The xx – Coexist

by Shea Geyer (Pharmacy), published September 17th 2012

Moldy | Stale | Edible | Fresh | Tasty!

Not many artists can successfully pull off the minimalism that The xx presents in their music.  Their debut album, xx, reached critical acclaim back in 2009 with the popular songs ”Intro,” “Crystalised” and “Islands.”  Having pretty much disappeared from the music scene for the past two years (with the notable exception of Jamie xx’s successful solo career), The xx have finally returned with the highly anticipated follow-up to xxCoexist is the nighttime to xx, with subtle beats that are constantly on the verge of dropping into chaos.

The first single, “Angels,” is just shy of three minutes in length, but it is a beautifully layered lullaby dominated by Romy Madley-Croft’s angelic vocals.  The crescendoing rolls of the snare drum, the thumping of a heartbeat imitated by the bass drum, and the gentle guitar melody create a heavenly background that compliments Croft perfectly.  At first listen, “Angels” is a drastic departure from the upbeat sound found on xx, like “Intro.”   The intricate beats that had dominated the songs throughout xx have been, for the most part, placed on the backburner on Coexist to allow for the vocals to take a primary focus.

“Chained” is the first song on the album that features the typical vocal duet of Madley-Croft and Oliver Sim.  The song starts off with a cymbal roll before layering into a faster tempo that levels off to a constant background drum beat.  The beat cuts out as Madley-Croft begins “We used to be closer than this/We used to be closer than this/We used to get closer than this/Is it something you miss” and picks up again for the remainder of the song, with a brief crescendo that stops just short of reaching the climax.  Almost as soon as “Chained” started, it ends abruptly and leaves you hanging, waiting for the song to continue.  The beat never comes back though, nor does another drawn out ”ooh,” which would have ended the song in a better manner.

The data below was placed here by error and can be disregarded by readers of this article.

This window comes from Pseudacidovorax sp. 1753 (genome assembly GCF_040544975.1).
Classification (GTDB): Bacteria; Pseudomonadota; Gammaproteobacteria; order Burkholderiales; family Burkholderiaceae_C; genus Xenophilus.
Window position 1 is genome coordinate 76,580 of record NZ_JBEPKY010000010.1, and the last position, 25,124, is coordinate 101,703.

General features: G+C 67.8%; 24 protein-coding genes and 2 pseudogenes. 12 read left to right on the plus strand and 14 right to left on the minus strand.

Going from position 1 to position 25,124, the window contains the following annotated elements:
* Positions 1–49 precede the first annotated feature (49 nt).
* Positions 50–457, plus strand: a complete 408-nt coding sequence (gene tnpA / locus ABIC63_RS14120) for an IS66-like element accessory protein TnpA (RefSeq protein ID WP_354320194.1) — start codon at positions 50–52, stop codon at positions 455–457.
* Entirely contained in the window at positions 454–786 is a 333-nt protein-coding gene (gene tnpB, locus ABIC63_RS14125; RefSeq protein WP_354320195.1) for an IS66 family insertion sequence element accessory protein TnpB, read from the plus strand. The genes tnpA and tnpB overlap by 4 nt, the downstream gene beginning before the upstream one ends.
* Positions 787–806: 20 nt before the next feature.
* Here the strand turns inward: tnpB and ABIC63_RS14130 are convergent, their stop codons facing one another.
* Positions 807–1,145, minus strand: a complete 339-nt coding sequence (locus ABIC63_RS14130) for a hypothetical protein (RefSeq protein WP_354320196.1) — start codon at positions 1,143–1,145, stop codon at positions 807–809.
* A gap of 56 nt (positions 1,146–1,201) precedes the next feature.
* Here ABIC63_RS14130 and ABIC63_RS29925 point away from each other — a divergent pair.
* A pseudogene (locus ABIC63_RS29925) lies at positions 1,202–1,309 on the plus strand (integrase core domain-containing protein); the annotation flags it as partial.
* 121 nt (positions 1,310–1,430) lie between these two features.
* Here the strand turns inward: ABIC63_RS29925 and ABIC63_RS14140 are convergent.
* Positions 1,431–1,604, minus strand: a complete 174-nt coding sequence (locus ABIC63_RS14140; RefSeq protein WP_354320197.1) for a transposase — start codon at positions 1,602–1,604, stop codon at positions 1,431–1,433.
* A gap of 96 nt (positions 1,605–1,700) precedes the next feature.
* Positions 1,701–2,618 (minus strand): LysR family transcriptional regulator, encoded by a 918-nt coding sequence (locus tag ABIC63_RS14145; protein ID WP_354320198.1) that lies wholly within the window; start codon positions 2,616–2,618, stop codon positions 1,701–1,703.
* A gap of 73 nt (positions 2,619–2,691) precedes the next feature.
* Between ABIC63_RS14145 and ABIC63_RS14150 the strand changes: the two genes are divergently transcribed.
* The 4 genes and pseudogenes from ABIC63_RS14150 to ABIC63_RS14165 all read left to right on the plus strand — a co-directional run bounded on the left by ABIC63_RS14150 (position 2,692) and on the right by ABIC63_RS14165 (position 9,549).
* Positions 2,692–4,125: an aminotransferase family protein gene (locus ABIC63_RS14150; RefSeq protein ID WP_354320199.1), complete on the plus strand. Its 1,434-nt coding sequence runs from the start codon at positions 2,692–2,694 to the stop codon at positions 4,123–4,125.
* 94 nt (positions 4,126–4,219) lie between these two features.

Nestled back-to-back in the middle of Coexist are the two best songs on the album.  “Reunion” and “Sunset” should be the “Crystalised” and “Islands” of Coexist, with equal sharing of the spotlight between the instrumentation and the vocals, and variation in the tempo of the songs.  “Reunion” pulsates right into ”Sunset,” uniting the songs into a continuous story about former lovers.  The call-and-response between Madley-Croft and Sim adds depth to the lyrics, which are further elaborated upon with the construction and deconstuction of varying beats.

As a whole, Coexist is a well-crafted work of art that follows the same formula that The xx used on their debut: do more with less.  Although The xx had to let go of keyboardist/guitarist Baria Qureshi, which probably contributed to the darker sound of Coexist, The xx have remained true to creating aesthetically pleasing music.

Recommended tracks: Angels, Reunion, Swept Away

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